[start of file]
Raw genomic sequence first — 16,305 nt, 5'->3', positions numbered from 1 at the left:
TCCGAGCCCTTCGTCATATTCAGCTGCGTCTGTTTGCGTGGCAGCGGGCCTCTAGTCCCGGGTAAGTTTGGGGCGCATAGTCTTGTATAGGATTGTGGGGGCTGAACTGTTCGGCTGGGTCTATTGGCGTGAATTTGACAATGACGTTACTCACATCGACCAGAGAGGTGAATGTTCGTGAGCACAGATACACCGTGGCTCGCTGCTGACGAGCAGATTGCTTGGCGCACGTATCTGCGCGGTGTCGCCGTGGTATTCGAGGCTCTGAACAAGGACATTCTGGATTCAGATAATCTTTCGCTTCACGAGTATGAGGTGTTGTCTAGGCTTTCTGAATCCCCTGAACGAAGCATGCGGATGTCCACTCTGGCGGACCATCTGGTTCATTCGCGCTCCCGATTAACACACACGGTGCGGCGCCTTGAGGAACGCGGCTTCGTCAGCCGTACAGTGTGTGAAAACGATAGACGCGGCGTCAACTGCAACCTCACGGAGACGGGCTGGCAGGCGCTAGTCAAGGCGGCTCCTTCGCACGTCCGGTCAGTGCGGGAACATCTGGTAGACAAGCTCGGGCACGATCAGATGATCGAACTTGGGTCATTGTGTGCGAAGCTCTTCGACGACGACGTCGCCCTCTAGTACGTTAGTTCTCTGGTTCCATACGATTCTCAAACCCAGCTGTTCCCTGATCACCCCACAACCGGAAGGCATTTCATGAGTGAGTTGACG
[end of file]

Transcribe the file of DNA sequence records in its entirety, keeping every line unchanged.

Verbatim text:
Raw genomic sequence first — 16,305 nt, 5'->3', positions numbered from 1 at the left:
TCCGAGCCCTTCGTCATATTCAGCTGCGTCTGTTTGCGTGGCAGCGGGCCTCTAGTCCCGGGTAAGTTTGGGGCGCATAGTCTTGTATAGGATTGTGGGGGCTGAACTGTTCGGCTGGGTCTATTGGCGTGAATTTGACAATGACGTTACTCACATCGACCAGAGAGGTGAATGTTCGTGAGCACAGATACACCGTGGCTCGCTGCTGACGAGCAGATTGCTTGGCGCACGTATCTGCGCGGTGTCGCCGTGGTATTCGAGGCTCTGAACAAGGACATTCTGGATTCAGATAATCTTTCGCTTCACGAGTATGAGGTGTTGTCTAGGCTTTCTGAATCCCCTGAACGAAGCATGCGGATGTCCACTCTGGCGGACCATCTGGTTCATTCGCGCTCCCGATTAACACACACGGTGCGGCGCCTTGAGGAACGCGGCTTCGTCAGCCGTACAGTGTGTGAAAACGATAGACGCGGCGTCAACTGCAACCTCACGGAGACGGGCTGGCAGGCGCTAGTCAAGGCGGCTCCTTCGCACGTCCGGTCAGTGCGGGAACATCTGGTAGACAAGCTCGGGCACGATCAGATGATCGAACTTGGGTCATTGTGTGCGAAGCTCTTCGACGACGACGTCGCCCTCTAGTACGTTAGTTCTCTGGTTCCATACGATTCTCAAACCCAGCTGTTCCCTGATCACCCCACAACCGGAAGGCATTTCATGAGTGAGTTGACG